Merging Open Tools to Create Highly Reproducible Experiments
Are you always starting from scratch while setting up a new biological experiment that involves pipetting, liquid handling and microscopy? Then let’s join forces and create an open web platform that simplifies planning experiments using open-source laboratory tools!
Science lives from the curiosity to get to the bottom of problems and from the subsequent discussion, where scientists exchange knowledge and opinions to finally come up with new questions. However, as a recent study showed, the vast majority of the experiments conducted within publications can often only be replicated partially, if at all, which contributes to the rising disbelief from society into scientific practice .
Open-source tools, such as 3D printed microscopes, open-source image process algorithms and easy-to-build microfluidic setups for complex biological experiments, help here, by uniting sciences through do-it-yourself laboratory setups that are accessible to everyone. However, the lack of a common standard for their documentation and control very often requires users to spend a lot of time getting the devices to work, which leaves users unproductive and frustrated.
Here, we envision an open online-based platform that pools knowledge and resources to provide an easy-to-use interface between different lab components and thus better interaction between scientific disciplines. In addition, it should provide a modular framework that allows people to design their biological protocol using drag and drop graphical interface (e.g. Google Blockly). The protocol can be exported an run on the local computer, which organizes device control and data management. The combination of easy-to-use control and analysis software, autonomous advanced biological experiments can be planned and experimental data (temperature, concentration, image recordings, etc.) can be recorded. The data offer the potential to create fully reproducible complex biological experiments where the protocol is published along with the publication. Ultimately, the ease of use of such tools invites new people to develop new tools, questions and answers and promotes the contribution to scientific progress on a global scale.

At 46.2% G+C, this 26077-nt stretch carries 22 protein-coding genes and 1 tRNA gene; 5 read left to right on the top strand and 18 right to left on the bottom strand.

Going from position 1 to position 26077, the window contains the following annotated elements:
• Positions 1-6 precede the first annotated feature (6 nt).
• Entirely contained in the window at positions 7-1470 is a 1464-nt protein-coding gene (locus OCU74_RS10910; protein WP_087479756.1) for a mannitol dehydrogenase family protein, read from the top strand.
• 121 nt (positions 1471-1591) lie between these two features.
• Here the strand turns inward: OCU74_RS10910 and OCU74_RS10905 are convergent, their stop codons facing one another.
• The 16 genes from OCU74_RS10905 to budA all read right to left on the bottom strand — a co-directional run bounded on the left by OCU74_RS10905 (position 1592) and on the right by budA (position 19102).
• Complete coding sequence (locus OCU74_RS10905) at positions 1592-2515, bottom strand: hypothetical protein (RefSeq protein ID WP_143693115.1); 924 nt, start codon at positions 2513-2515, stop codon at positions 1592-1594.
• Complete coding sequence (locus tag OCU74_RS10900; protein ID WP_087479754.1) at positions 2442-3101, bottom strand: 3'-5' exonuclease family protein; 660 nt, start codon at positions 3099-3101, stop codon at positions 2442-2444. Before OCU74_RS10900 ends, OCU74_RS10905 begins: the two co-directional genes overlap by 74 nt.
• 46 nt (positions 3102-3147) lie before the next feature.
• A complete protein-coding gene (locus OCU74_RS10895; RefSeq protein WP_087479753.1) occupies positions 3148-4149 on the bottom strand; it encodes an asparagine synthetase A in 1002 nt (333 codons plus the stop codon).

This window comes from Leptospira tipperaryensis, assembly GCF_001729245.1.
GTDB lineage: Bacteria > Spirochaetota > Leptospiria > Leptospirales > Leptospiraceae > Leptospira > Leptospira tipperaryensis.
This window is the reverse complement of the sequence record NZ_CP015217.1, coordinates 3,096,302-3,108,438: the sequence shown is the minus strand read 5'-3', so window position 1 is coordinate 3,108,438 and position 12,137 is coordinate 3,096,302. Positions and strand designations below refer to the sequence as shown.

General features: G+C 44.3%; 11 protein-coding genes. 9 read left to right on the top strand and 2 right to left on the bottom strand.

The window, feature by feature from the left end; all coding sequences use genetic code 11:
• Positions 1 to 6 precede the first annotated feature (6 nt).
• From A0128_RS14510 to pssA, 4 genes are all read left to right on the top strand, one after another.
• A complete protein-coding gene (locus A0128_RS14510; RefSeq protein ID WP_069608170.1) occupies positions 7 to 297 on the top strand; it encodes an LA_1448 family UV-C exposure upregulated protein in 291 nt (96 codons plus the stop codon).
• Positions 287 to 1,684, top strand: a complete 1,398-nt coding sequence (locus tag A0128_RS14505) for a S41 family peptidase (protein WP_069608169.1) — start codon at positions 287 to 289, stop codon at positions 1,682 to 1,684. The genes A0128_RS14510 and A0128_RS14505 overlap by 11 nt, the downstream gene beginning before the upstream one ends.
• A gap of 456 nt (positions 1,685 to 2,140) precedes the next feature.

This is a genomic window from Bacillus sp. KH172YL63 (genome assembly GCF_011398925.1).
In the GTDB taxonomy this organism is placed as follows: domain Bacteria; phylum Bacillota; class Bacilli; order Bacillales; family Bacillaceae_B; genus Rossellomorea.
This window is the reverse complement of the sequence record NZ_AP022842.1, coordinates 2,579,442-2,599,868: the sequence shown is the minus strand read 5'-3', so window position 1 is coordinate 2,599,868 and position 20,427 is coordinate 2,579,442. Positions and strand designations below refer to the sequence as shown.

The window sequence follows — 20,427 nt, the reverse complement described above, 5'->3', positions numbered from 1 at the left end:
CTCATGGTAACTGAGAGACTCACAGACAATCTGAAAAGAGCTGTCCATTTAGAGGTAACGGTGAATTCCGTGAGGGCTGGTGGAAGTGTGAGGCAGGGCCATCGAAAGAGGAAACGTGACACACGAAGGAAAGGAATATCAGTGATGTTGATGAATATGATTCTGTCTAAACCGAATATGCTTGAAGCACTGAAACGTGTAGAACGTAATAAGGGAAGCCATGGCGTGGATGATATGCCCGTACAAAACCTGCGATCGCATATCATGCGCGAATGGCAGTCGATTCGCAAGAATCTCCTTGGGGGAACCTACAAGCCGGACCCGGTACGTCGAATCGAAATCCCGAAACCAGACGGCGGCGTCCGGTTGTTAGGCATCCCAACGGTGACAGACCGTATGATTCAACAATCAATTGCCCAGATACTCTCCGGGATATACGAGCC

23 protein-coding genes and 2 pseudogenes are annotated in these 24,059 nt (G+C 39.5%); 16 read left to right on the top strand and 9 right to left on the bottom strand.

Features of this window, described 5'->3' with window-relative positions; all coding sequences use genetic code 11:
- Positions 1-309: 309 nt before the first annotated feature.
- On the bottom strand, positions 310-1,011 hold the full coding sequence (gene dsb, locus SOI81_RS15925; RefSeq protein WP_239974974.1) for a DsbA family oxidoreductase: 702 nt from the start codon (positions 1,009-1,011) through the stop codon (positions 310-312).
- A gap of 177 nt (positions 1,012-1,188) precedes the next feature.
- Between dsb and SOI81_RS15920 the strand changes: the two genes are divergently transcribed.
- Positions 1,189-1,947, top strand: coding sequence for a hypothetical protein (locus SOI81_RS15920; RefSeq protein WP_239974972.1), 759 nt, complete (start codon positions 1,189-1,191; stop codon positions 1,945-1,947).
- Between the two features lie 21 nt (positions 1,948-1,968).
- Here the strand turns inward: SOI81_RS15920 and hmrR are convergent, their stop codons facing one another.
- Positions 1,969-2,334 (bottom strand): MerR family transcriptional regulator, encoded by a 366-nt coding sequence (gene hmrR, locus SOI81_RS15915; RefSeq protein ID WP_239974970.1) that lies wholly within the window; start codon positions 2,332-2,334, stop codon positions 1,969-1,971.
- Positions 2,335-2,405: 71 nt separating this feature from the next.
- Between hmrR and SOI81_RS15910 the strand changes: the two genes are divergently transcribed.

Benedict Diederich, Lindau Alumnus 2021
Leibniz Institute for Photonic Technology, Germany